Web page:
$virtualNetwork1 = New-AzVirtualNetwork ` -ResourceGroupName myResourceGroup ` -Location EastUS ` -Name myVirtualNetwork1 ` -AddressPrefix 10.0.0.0/16
Create a subnet configuration with New-AzVirtualNetworkSubnetConfig. The following example creates a subnet configuration with a 10.0.0.0/24 address prefix:
$subnetConfig = Add-AzVirtualNetworkSubnetConfig ` -Name Subnet1 ` -AddressPrefix 10.0.0.0/24 ` -VirtualNetwork $virtualNetwork1
Write the subnet configuration to the virtual network with Set-AzVirtualNetwork, which creates the subnet:
$virtualNetwork1 | Set-AzVirtualNetwork
Create a virtual network with a 10.1.0.0/16 address prefix and one subnet:
# Create the virtual network. $virtualNetwork2 = New-AzVirtualNetwork ` -ResourceGroupName myResourceGroup ` -Location EastUS ` -Name myVirtualNetwork2 ` -AddressPrefix 10.1.0.0/16 # Create the subnet configuration. $subnetConfig = Add-AzVirtualNetworkSubnetConfig ` -Name Subnet1 ` -AddressPrefix 10.1.0.0/24 ` -VirtualNetwork $virtualNetwork2 # Write the subnet configuration to the virtual network. $virtualNetwork2 | Set-AzVirtualNetwork
Peer virtual networks
Create a peering with Add-AzVirtualNetworkPeering. The following example peers myVirtualNetwork1 to myVirtualNetwork2.
Add-AzVirtualNetworkPeering ` -Name myVirtualNetwork1-myVirtualNetwork2 ` -VirtualNetwork $virtualNetwork1 ` -RemoteVirtualNetworkId $virtualNetwork2.Id
In the output returned after the previous command executes, you see that the PeeringState is Initiated. The peering remains in the Initiated state until you create the peering from myVirtualNetwork2 to myVirtualNetwork1. Create a peering from myVirtualNetwork2 to myVirtualNetwork1.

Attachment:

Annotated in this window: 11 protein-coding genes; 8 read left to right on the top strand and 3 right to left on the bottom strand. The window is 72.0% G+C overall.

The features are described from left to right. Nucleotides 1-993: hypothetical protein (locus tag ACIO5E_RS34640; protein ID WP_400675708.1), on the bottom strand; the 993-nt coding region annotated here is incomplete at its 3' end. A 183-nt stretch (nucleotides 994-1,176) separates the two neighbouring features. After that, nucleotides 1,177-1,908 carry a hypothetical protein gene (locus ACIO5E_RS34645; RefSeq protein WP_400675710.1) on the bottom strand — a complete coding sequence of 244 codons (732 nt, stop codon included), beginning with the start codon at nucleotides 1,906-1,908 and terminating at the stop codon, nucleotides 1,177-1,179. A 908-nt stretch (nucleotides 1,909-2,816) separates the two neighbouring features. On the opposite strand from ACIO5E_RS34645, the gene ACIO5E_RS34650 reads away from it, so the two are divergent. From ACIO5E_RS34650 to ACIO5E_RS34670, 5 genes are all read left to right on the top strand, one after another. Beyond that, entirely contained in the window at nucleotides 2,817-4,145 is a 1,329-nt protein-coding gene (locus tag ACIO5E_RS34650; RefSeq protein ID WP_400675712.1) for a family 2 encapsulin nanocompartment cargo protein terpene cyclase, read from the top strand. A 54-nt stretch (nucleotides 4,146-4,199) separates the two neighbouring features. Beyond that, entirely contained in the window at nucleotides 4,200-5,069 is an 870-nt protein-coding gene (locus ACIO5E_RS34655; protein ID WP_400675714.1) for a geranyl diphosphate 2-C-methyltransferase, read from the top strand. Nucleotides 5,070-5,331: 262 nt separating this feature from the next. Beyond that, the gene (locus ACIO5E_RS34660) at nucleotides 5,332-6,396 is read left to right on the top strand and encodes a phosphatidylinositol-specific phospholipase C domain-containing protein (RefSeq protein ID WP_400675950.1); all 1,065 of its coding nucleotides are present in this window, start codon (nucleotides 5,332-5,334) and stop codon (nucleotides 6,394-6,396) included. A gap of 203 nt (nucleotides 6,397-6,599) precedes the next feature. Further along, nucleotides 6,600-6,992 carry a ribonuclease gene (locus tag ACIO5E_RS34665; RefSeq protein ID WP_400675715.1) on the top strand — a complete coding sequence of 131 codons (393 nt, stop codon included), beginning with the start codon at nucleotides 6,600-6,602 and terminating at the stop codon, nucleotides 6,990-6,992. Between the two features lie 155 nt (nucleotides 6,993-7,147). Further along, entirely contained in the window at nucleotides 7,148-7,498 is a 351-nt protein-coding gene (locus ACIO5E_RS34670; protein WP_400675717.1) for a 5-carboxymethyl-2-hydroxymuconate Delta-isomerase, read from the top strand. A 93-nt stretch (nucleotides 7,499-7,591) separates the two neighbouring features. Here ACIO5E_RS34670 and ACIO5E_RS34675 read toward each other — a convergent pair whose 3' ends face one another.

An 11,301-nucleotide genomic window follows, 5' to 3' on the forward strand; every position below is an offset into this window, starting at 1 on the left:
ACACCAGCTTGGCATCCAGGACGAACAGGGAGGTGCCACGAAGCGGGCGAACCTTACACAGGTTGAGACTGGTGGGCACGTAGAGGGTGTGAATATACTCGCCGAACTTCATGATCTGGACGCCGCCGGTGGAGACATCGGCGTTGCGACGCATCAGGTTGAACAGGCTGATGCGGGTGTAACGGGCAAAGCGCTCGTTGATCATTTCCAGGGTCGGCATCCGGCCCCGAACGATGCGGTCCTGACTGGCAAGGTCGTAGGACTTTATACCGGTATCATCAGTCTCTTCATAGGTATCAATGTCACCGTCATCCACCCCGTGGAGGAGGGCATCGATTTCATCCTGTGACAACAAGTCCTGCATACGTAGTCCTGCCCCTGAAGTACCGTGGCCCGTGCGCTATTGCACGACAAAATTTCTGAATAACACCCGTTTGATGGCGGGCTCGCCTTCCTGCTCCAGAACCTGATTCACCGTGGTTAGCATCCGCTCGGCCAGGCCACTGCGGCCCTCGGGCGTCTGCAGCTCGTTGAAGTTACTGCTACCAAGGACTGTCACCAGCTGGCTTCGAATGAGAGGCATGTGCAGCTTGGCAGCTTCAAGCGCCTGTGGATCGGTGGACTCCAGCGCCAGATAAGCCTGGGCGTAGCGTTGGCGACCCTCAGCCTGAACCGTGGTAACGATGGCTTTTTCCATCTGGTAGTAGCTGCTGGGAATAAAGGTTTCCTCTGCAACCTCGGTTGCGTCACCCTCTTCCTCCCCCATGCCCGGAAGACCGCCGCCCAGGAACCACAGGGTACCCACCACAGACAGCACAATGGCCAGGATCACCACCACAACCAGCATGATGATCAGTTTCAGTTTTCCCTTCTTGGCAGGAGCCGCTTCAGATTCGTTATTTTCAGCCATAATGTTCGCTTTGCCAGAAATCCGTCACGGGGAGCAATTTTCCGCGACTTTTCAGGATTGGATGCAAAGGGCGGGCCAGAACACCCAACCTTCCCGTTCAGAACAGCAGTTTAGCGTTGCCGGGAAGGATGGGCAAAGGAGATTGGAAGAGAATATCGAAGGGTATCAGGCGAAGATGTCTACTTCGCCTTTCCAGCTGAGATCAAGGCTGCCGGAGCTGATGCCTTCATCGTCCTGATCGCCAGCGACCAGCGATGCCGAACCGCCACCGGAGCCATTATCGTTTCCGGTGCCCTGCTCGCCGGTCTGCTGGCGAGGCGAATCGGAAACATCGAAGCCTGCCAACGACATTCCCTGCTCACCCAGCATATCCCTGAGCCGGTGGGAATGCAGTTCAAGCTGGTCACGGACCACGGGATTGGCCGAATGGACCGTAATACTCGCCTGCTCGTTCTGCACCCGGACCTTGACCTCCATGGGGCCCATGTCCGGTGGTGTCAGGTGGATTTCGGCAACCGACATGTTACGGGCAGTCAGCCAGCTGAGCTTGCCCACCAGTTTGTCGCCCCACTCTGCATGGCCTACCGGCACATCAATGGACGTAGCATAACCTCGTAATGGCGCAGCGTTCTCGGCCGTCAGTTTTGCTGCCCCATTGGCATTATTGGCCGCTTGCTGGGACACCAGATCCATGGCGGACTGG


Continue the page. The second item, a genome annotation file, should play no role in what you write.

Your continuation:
Add-AzVirtualNetworkPeering ` -Name myVirtualNetwork2-myVirtualNetwork1 ` -VirtualNetwork $virtualNetwork2 ` -RemoteVirtualNetworkId $virtualNetwork1.Id
In the output returned after the previous command executes, you see that the PeeringState is Connected. Azure also changed the peering state of the myVirtualNetwork1-myVirtualNetwork2 peering to Connected. Confirm that the peering state for the myVirtualNetwork1-myVirtualNetwork2 peering changed to Connected with Get-AzVirtualNetworkPeering.
Get-AzVirtualNetworkPeering ` -ResourceGroupName myResourceGroup ` -VirtualNetworkName myVirtualNetwork1 ` | Select PeeringState
Resources in one virtual network cannot communicate with resources in the other virtual network until the PeeringState for the peerings in both virtual networks is Connected.
Create virtual machines
Create a VM in each virtual network so that you can communicate between them in a later step.
Create the first VM
Create a VM with New-AzVM. The following example creates a VM named myVm1 in the myVirtualNetwork1 virtual network. The
-AsJob option creates the VM in the background, so you can continue to the next step. When prompted, enter the user name and password you want to log in to the VM with.